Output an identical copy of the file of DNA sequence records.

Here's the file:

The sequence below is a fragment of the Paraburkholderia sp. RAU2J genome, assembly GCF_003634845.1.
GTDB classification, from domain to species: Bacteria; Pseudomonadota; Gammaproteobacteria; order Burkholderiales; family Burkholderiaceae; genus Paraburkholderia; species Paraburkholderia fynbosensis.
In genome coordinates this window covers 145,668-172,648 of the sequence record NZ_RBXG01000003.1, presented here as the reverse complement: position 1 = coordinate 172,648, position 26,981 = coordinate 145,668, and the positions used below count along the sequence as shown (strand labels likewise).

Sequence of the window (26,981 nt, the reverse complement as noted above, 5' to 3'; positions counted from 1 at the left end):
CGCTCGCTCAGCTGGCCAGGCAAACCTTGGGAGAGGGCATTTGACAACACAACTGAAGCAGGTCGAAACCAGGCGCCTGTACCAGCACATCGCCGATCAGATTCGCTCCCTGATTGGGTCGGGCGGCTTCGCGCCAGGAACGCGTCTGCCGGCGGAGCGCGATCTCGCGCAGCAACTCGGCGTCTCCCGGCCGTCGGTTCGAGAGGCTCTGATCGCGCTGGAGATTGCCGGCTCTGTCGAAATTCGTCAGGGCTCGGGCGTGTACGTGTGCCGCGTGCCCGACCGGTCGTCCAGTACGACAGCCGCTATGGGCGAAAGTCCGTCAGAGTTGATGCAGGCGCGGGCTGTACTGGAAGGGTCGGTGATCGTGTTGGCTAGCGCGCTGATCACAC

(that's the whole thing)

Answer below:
The sequence below is a fragment of the Paraburkholderia sp. RAU2J genome, assembly GCF_003634845.1.
GTDB classification, from domain to species: Bacteria; Pseudomonadota; Gammaproteobacteria; order Burkholderiales; family Burkholderiaceae; genus Paraburkholderia; species Paraburkholderia fynbosensis.
In genome coordinates this window covers 145,668-172,648 of the sequence record NZ_RBXG01000003.1, presented here as the reverse complement: position 1 = coordinate 172,648, position 26,981 = coordinate 145,668, and the positions used below count along the sequence as shown (strand labels likewise).

Sequence of the window (26,981 nt, the reverse complement as noted above, 5' to 3'; positions counted from 1 at the left end):
CGCTCGCTCAGCTGGCCAGGCAAACCTTGGGAGAGGGCATTTGACAACACAACTGAAGCAGGTCGAAACCAGGCGCCTGTACCAGCACATCGCCGATCAGATTCGCTCCCTGATTGGGTCGGGCGGCTTCGCGCCAGGAACGCGTCTGCCGGCGGAGCGCGATCTCGCGCAGCAACTCGGCGTCTCCCGGCCGTCGGTTCGAGAGGCTCTGATCGCGCTGGAGATTGCCGGCTCTGTCGAAATTCGTCAGGGCTCGGGCGTGTACGTGTGCCGCGTGCCCGACCGGTCGTCCAGTACGACAGCCGCTATGGGCGAAAGTCCGTCAGAGTTGATGCAGGCGCGGGCTGTACTGGAAGGGTCGGTGATCGTGTTGGCTAGCGCGCTGATCACAC